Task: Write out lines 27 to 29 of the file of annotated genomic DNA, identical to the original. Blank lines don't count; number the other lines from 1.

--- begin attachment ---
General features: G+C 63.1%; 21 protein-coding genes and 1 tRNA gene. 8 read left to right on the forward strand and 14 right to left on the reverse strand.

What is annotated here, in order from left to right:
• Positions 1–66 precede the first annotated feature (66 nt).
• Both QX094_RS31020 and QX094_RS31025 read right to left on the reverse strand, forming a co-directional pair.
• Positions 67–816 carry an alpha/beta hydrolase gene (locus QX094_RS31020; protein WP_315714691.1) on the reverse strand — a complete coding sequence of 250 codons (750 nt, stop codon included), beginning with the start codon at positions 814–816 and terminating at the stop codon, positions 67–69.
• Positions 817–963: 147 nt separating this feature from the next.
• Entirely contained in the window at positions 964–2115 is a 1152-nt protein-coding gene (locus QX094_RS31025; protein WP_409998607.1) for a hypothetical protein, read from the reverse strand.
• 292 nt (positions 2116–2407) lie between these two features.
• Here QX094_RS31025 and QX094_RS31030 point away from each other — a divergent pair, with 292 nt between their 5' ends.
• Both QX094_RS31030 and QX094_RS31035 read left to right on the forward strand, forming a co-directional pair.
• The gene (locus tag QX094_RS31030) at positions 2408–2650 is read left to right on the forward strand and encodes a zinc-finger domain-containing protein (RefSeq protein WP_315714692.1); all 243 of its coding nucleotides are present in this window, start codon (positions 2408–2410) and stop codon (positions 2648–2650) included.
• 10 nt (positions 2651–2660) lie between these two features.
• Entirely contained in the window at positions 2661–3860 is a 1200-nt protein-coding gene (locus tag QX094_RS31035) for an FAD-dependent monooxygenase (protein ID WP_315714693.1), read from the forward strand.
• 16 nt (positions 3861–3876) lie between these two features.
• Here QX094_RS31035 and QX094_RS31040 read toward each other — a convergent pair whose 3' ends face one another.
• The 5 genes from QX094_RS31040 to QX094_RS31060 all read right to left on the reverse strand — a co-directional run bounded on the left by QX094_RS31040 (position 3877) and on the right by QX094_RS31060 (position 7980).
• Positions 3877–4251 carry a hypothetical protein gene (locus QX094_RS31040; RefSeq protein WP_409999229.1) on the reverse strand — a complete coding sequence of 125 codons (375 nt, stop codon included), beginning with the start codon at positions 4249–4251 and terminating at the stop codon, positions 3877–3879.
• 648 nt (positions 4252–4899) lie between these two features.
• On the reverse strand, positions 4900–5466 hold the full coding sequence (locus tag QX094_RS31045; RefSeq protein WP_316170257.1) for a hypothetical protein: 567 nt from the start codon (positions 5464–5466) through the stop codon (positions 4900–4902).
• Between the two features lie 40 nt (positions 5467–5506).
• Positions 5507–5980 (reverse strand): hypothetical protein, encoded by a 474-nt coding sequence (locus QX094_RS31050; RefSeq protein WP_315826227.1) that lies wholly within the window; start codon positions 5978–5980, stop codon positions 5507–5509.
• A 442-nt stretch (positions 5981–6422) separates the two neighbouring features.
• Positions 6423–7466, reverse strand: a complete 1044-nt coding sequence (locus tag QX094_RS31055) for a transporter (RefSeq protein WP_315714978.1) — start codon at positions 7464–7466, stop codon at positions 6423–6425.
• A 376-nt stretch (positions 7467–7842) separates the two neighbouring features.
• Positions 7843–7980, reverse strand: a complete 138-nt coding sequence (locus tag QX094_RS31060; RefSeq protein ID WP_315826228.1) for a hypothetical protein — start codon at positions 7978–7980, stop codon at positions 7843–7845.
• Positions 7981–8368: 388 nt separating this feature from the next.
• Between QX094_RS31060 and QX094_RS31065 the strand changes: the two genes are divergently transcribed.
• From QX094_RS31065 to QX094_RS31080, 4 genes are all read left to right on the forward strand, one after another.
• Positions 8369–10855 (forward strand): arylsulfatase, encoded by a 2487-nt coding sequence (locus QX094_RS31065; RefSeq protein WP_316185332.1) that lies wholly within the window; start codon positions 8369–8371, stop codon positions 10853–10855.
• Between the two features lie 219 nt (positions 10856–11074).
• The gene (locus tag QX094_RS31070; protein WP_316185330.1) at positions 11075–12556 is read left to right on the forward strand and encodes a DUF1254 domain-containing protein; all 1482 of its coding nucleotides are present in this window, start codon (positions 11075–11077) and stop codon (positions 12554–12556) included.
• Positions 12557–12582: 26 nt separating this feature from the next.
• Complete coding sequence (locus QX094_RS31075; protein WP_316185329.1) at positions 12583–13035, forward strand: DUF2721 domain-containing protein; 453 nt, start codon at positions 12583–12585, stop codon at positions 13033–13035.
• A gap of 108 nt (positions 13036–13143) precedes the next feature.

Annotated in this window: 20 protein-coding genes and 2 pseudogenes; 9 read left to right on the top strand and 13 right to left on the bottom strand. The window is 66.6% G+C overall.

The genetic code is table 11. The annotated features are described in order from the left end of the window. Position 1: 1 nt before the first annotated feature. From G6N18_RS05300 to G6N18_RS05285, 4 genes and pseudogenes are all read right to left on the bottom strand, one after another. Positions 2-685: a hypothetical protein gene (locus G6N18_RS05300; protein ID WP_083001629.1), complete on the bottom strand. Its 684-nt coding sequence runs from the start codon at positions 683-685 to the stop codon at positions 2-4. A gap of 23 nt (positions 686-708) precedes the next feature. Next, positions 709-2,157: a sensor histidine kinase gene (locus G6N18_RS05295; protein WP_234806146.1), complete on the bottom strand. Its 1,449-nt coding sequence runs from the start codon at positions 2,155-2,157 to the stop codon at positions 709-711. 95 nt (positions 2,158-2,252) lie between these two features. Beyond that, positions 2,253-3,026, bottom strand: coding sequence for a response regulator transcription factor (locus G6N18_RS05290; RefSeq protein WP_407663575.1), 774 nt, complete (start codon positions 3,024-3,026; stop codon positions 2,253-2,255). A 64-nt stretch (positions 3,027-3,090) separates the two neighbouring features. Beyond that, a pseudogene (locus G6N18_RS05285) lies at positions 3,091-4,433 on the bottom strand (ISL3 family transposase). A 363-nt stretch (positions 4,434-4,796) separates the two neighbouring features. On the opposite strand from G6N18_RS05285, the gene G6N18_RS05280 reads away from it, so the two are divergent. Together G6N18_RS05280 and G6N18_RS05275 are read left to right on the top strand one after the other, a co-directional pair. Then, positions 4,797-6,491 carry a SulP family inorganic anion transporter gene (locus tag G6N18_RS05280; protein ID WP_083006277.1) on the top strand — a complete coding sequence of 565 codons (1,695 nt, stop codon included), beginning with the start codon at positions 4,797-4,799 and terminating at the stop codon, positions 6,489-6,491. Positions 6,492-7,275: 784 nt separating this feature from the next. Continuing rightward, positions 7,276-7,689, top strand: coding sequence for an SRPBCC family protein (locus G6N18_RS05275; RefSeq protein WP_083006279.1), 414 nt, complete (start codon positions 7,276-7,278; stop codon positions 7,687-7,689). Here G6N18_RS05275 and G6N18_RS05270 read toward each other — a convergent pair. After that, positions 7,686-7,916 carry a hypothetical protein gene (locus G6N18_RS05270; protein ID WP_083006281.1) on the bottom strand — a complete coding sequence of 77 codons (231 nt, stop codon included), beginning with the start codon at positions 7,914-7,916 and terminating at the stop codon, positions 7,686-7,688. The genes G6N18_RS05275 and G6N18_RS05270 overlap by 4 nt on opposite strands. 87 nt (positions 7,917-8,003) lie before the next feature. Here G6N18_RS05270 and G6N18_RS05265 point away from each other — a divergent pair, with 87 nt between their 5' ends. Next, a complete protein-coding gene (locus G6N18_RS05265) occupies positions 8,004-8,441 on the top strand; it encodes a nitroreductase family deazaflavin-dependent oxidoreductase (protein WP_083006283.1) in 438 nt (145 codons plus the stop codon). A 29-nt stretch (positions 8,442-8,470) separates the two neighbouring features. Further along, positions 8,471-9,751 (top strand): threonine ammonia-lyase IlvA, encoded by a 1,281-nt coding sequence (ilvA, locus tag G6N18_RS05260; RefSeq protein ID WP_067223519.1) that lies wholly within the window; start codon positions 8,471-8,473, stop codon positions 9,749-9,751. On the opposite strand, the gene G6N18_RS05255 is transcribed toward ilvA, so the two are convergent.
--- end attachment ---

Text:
• Between QX094_RS31060 and QX094_RS31065 the strand changes: the two genes are divergently transcribed.
• From QX094_RS31065 to QX094_RS31080, 4 genes are all read left to right on the forward strand, one after another.
• Positions 8369–10855 (forward strand): arylsulfatase, encoded by a 2487-nt coding sequence (locus QX094_RS31065; RefSeq protein WP_316185332.1) that lies wholly within the window; start codon positions 8369–8371, stop codon positions 10853–10855.